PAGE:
There is a record of O. coloradensis from the nest of Formica subnitens Creighton ( Formicinae ) ( Johnson et al. 1986). We consider this record to be erroneous because parasitized brood were never found; instead, the record was based on finding three Orasema adults in an emergence trap placed above a Formica mound, finding possible Orasema fragments within the nest, and finding one planidium attached to the maxilla of a Formica worker ( Johnson et al. 1986). Colonies of Solenopsis parasitized by O. coloradensis have been observed in cleptobiosis with colonies of Formica ( Wheeler 1907) , which may explain the observed association. It seems unlikely that Orasema could switch to another subfamily of ants with a pupal cocoon, which myrmicine ants lack. While other eucharitids can parasitize ants with pupal cocoons, and the maturing wasp pupa can be recovered from within the cocoon, this has never been observed within Oraseminae . Incidentally, an extensive two-year survey of Formica subnitens in Westbank , British Columbia, a locality where O. coloradensis has been collected, did not report finding O. coloradensis among the insects in or near the ant nests nor among the prey items of the ants ( Ayre 1957, 1958, 1959).

Plant associates. Gray rabbitbrush ( Asteraceae : Ericameria nauseosa (Pall ex. Pursh) G.L. Nesom & Baird), green rabbitbrush ( Asteraceae : Chrysothamnus viscidiflorus (Hook.) Nutt. ), and milkweed ( Apocynaceae : Asclepias sp.) in Idaho (specimen records; Johnson et al. 1986); western ragweed ( Asteraceae : Ambrosia psilostachya DC ), partridge pea ( Fabaceae : Chamaecrista fasciculata (Michx.) Greene ), and rushfoil ( Euphorbiaceae : Croton sp.) in Texas (specimen records); sidebeak pencilflower ( Fabaceae : Stylosanthes biflora (L.) Britton, Sterns & Poggenb.) and New Jersey tea ( Rhamnaceae : Ceanothus americanus L.) in Virginia (specimen records); and partridge pea, poorjoe ( Rubiaceae : Diodia teres Walter ), European turkey oak ( Fagaceae : Quercus cerris L.), and sandlace ( Polygonaceae : Polygonum dentroceras T.M. Schust. & Reveal ) in Florida (specimen records). Of these plant records, only Ericameria in Idaho and Chamaecrista in Florida have been independently confirmed as hosts, with O. coloradensis observed ovipositing into the leaves and stems of both of these plants.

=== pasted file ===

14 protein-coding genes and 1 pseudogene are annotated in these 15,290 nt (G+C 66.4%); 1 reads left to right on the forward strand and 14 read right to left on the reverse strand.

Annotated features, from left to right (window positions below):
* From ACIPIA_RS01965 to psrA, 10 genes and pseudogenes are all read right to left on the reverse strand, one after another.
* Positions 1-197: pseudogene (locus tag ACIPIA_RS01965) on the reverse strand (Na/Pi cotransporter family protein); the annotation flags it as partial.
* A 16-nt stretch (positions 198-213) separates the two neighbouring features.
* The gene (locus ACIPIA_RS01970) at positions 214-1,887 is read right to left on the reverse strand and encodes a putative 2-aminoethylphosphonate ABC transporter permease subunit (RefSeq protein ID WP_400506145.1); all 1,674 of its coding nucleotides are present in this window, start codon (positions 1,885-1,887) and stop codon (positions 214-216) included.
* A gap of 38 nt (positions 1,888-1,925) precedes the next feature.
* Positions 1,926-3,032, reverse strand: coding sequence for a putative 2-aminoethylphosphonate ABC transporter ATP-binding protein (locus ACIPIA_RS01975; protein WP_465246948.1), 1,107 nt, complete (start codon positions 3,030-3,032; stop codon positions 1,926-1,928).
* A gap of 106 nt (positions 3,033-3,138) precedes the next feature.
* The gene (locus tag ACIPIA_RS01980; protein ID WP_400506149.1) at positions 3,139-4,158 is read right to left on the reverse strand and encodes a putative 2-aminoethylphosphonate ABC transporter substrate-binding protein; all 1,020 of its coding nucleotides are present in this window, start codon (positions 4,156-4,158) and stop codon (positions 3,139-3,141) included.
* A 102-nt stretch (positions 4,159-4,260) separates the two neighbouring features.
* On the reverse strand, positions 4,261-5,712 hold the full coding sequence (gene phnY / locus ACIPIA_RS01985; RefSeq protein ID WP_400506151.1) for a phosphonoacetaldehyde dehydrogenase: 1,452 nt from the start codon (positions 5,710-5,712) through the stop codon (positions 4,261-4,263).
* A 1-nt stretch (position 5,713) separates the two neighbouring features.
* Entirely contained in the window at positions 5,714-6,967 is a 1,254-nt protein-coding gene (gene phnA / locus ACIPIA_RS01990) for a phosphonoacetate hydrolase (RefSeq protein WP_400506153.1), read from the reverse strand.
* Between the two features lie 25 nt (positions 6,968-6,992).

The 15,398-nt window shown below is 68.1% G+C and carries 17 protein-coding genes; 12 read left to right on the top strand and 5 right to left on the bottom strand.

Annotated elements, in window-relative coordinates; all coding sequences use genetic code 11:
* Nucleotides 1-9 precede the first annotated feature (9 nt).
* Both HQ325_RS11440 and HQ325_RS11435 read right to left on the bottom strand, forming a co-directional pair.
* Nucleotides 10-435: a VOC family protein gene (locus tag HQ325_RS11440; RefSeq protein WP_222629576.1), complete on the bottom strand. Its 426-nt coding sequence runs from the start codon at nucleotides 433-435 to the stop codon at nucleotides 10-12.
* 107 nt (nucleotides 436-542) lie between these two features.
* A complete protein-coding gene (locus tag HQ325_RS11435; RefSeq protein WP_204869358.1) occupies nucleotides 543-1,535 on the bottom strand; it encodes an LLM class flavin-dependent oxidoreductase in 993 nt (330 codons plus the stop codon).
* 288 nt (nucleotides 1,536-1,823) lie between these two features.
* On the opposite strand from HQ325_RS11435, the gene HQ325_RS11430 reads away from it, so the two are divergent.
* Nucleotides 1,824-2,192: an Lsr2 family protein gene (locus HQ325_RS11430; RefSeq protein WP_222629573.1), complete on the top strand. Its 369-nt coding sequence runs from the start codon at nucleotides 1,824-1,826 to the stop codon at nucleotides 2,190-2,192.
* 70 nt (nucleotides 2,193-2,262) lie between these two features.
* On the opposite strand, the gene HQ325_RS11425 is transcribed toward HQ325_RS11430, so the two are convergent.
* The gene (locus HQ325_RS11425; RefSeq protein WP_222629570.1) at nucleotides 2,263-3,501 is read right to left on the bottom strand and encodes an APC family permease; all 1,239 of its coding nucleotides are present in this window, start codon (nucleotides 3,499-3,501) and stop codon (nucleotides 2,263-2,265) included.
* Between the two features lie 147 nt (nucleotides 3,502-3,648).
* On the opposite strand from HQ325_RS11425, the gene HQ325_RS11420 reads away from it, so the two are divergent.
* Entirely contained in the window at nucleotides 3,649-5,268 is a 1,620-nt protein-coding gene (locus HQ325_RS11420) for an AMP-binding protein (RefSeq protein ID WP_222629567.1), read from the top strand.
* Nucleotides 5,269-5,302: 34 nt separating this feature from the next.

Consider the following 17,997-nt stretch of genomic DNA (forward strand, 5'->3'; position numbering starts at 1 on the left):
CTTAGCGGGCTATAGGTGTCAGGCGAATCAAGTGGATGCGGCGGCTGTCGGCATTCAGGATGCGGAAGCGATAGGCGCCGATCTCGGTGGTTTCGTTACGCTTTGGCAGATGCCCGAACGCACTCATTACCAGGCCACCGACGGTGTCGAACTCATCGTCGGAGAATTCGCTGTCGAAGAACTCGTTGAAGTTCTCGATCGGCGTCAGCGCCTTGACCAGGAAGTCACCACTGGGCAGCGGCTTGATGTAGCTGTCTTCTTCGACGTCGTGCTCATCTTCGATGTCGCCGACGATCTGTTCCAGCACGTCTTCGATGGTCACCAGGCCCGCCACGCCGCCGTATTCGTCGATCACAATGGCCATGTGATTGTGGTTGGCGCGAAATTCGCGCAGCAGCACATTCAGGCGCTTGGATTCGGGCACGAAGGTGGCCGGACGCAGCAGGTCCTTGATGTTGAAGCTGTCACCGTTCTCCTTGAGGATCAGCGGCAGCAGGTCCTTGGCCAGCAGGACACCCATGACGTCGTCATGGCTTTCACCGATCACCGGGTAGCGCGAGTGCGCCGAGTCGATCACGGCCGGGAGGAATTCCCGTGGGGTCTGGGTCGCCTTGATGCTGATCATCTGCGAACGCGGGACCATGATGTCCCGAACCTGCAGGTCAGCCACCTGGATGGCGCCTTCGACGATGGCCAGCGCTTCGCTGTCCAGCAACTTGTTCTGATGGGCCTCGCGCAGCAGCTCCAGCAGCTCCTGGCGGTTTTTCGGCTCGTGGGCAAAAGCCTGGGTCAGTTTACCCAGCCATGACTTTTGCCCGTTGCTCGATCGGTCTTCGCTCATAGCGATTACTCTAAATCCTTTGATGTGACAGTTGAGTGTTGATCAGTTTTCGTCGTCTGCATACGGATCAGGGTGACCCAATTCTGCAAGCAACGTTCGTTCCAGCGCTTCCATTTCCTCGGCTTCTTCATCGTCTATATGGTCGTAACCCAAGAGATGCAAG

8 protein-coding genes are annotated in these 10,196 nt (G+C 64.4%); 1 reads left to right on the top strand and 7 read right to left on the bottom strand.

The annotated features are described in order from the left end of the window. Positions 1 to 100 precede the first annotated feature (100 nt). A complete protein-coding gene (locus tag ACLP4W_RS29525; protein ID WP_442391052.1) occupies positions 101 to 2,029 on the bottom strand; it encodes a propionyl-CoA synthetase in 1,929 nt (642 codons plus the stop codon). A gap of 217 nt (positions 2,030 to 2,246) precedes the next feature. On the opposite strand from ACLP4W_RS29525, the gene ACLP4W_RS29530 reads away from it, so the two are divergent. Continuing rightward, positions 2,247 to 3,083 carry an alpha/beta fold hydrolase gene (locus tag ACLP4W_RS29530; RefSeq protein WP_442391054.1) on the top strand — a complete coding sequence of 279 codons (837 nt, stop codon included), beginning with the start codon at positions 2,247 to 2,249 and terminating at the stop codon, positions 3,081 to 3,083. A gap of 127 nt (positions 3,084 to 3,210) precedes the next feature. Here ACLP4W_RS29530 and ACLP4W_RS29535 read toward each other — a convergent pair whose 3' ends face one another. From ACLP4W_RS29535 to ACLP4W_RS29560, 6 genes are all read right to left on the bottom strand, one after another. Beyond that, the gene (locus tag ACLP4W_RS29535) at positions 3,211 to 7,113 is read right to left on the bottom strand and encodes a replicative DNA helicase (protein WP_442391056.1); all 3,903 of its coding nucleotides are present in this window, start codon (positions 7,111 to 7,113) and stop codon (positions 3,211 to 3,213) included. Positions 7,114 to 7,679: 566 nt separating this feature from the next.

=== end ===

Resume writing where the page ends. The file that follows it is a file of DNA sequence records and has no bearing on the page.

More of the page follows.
Distribution ( Fig. 5 View FIGURE 5 ). Canada: AB, BC, MB, ON; United States: AZ, CA, CO, FL, GA, ID, IL, IN, IA, KS, LA, MD, MO, MT, NE, NV, NJ, NM, NC, OK, OR, SC, TX, UT, VA, WA, WY; Mexico: NL, PU, SL, VZ. Collected June–August.

Material examined. Lectotype. UNITED STATES. Colorado: El Paso Co., Ute Pass , viii.1903 [♀ (female specimen with head intact, situated above one female and one male on the same card when lectotype viewed with head pointed left), by present designation for nomenclatorial stability, deposited in AMNH: UCRCENT00238021] . Paralectotypes. UNITED STATES. Colorado: El Paso Co., Broadmoor, near Colorado Springs , 11.viii.1903 [3♀, 1³, 15 pupae, AMNH: UCRCENT00238017–19]; Ute Pass, viii.1903 [1♀ (headless specimen), 1³, on same card as lectotype, AMNH: UCRCENT00238021] . Lectotype and paralectotype labels have been added to all relevant specimens. Larval slides. UNITED STATES. Idaho: Nez Perce Co., Hells Gate St. Pk., 293m, 46°21’24”N, 117°03’3”W GoogleMaps ,

14.vii.1983, T.D. Miller, Ericameria nauseosa [1?, UCRC: UCRCENT00499476]. Texas: Kerr Co., Kerrville St. Pk., 500m, 30 ° 00’12”N, 99 ° 07’42”W GoogleMaps , 24.vii.1988, Heraty, ovip. Grass [1?, UCRC: UCRCENT00499475]. Additional material examined. 736 specimens, see supplementary material.

There is some confusion regarding the type specimen of Orasema coloradensis . Wheeler (1907) was under the impression that O. coloradensis had already been described by Ashmead, which is made evident by his attributing the binomen to Ashmead as well as the identification. Johnson et al. (1986) attribute the binomen to Gahan, but as Gahan (1940) points out, Wheeler (1907) was in fact the first to publish this name. This confusion may be why the type material for this species is ambiguous. Wheeler (1907) did not directly designate type material, but he did provide a date (August, 1903) and locations (Manitou, Broadmoor, Beaver Ranch—all near Colorado Springs, Colorado) for material that he examined. The specimen currently designated as type (USNMENT00809501, type no. 27294) cannot actually be part of the type series because the specimen was from a series collected by C.F. Baker. There are four series of card-mounted specimens that we recognize as the syntypes collected by Wheeler in August, 1903 from Broadmoor (UCRCENT00238017–19) and Ute Pass, Colorado (UCRCENT00238021). Because the syntype series is from multiple hosts, we designate one of the female specimens as lectotype (UCRCENT00238021: there are three Orasema specimens on this card mount; the lectotype is the female with the intact head, which is placed above the other two specimens when viewed with the anterior end pointed left) and the remaining syntypes are designated as paralectotypes.

Discussion. There is a large amount of color and size variation in this species. In Texas, collection records show an enormous discrepancy in size ( Fig. 7D, E View FIGURE 7 ), while in Florida, color varies to a large degree ( Fig. 7 View FIGURE 7 H–J), and in Mexico, specimens have a slightly different head shape; however, despite this, all molecularly sampled specimens came out in a single highly-supported clade with little genetic variation ( Baker et al. 2020).














Orasema coloradensis Wheeler

Baker, Austin J. & Heraty, John M. 2020

Orasema coloradensis

Gahan, A. B. 1940: 441

Orasema coloradensis

Wheeler, W. M. 1907: 14